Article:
Akihabara News (Tokyo) — Carbon offsetting is hailed by many as a potential answer to much of the world’s greenhouse gas emission concerns, but many believe it is utilized only as a means to not engage in more serious climate action.
Carbon offsetting refers to either a reduction in greenhouse gas emissions, with a particular focus on carbon dioxide, or storing the gas in a way that compensates for such emissions.
The buying and selling of “carbon credits” to fund offset projects make up the carbon offset market, with one credit equaling one ton of carbon dioxide. These credits function as permits and allow companies to emit as much carbon dioxide as the credits are worth and then claim that their operations are “carbon neutral.”
Companies often use these credits, which can be bought and sold, to theoretically cancel out their greenhouse gas emissions and to comply with carbon caps.
China has the largest offsets market in the world and is comprised of over 4.8 billion metric tons of carbon dioxide emissions–an impressive feat considering that the country’s emissions trading system (commonly referred to as ETS) was introduced only a year ago. By comparison, the European Union has the second-largest emissions trading system in the world, launched in 2005, but is less than half that of China’s system.
Last month, Canada launched its own national offsets market.
In addition to funding initiatives such as reforestation programs, carbon offsetting supports additional avenues for investment into renewable energy technologies and infrastructure. Renewable energy is an increasingly common form of carbon offsetting and essentially “cancels out” a proportion of the carbon dioxide emitted by the buyer.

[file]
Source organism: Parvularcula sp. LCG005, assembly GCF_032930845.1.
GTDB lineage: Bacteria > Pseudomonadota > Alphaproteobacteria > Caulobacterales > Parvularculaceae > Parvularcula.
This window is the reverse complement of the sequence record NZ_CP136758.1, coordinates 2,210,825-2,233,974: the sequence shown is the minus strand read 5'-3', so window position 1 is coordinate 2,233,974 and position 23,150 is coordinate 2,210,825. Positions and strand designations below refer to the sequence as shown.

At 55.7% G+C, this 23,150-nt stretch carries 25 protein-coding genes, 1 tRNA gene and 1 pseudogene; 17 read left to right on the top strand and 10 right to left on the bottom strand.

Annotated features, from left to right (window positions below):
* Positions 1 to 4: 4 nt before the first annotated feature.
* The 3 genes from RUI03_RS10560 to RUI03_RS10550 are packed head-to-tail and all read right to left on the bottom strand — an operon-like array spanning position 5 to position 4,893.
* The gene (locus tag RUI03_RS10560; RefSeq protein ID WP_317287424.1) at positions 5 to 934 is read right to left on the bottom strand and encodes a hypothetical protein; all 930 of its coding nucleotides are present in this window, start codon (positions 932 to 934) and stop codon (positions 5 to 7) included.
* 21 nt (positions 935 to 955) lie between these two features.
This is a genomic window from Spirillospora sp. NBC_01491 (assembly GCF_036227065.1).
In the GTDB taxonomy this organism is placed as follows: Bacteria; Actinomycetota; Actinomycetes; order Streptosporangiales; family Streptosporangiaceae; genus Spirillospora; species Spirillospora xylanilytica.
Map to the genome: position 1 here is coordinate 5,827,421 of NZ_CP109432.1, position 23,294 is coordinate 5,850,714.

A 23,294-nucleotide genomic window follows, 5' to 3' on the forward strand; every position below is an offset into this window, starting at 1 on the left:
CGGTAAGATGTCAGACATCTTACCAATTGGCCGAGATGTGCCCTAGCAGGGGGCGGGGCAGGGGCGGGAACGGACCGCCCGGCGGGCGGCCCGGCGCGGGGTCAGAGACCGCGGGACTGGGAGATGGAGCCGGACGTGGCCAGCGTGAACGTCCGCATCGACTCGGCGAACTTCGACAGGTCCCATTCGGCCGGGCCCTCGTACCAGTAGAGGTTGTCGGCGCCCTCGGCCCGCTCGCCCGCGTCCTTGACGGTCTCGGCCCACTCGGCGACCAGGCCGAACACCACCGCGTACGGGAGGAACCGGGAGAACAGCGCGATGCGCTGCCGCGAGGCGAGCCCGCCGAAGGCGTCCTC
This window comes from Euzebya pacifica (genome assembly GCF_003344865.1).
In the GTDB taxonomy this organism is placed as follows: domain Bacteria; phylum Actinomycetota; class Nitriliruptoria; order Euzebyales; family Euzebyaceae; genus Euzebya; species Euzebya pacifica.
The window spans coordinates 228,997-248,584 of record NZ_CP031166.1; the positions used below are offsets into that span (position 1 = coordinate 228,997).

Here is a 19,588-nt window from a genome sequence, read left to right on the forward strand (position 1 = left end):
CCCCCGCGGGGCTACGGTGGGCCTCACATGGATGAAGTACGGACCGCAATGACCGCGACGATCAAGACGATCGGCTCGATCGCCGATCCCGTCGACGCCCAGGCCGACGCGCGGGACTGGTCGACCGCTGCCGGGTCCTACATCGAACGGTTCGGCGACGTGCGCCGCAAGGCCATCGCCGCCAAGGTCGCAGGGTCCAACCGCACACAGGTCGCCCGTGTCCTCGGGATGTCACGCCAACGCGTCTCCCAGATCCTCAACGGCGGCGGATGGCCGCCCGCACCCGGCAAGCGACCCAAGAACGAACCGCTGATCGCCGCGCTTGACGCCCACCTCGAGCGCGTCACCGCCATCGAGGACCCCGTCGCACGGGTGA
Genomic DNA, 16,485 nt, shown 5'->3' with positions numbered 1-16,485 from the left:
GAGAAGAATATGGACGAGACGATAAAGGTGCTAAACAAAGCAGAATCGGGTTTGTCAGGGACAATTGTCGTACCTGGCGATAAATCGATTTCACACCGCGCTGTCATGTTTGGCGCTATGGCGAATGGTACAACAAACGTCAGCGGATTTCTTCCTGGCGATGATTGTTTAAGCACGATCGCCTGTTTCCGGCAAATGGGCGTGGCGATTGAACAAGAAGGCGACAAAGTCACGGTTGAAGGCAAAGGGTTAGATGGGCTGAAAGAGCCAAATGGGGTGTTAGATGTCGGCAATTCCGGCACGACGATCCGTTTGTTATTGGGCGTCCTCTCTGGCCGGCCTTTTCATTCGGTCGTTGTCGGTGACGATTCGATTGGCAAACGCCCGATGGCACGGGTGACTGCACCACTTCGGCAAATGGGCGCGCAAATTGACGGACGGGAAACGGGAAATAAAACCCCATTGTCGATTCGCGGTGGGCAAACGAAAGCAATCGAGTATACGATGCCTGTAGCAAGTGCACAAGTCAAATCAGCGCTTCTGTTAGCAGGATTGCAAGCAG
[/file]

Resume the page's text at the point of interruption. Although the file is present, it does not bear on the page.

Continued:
Australian environmental markets investor and developer GreenCollar further describes carbon offsets as “an effective way for businesses to quantify environmental, social and governance (ESG) investments.”
However, the carbon offset market has also been widely criticized and likened to a form of greenwashing.
Earth.org, a think tank headquartered in Hong Kong, warns that investing in carbon offsetting instead of taking steps to reduce in-house emissions undermines a genuine effort to achieve strong decarbonization results.
In fact, the concept of being able to buy and trade carbon credits itself has been called into question. Some–as reported by Means & Matters, an online publication of the sustainable investment-focused Bank of the West–object to the idea that large corporations can essentially “buy their way out.” Wealthy companies are able to avoid taking more direct and immediate actions towards cutting their greenhouse gas emissions while still claiming to be working towards zero net emissions targets and describing themselves as “carbon neutral.”
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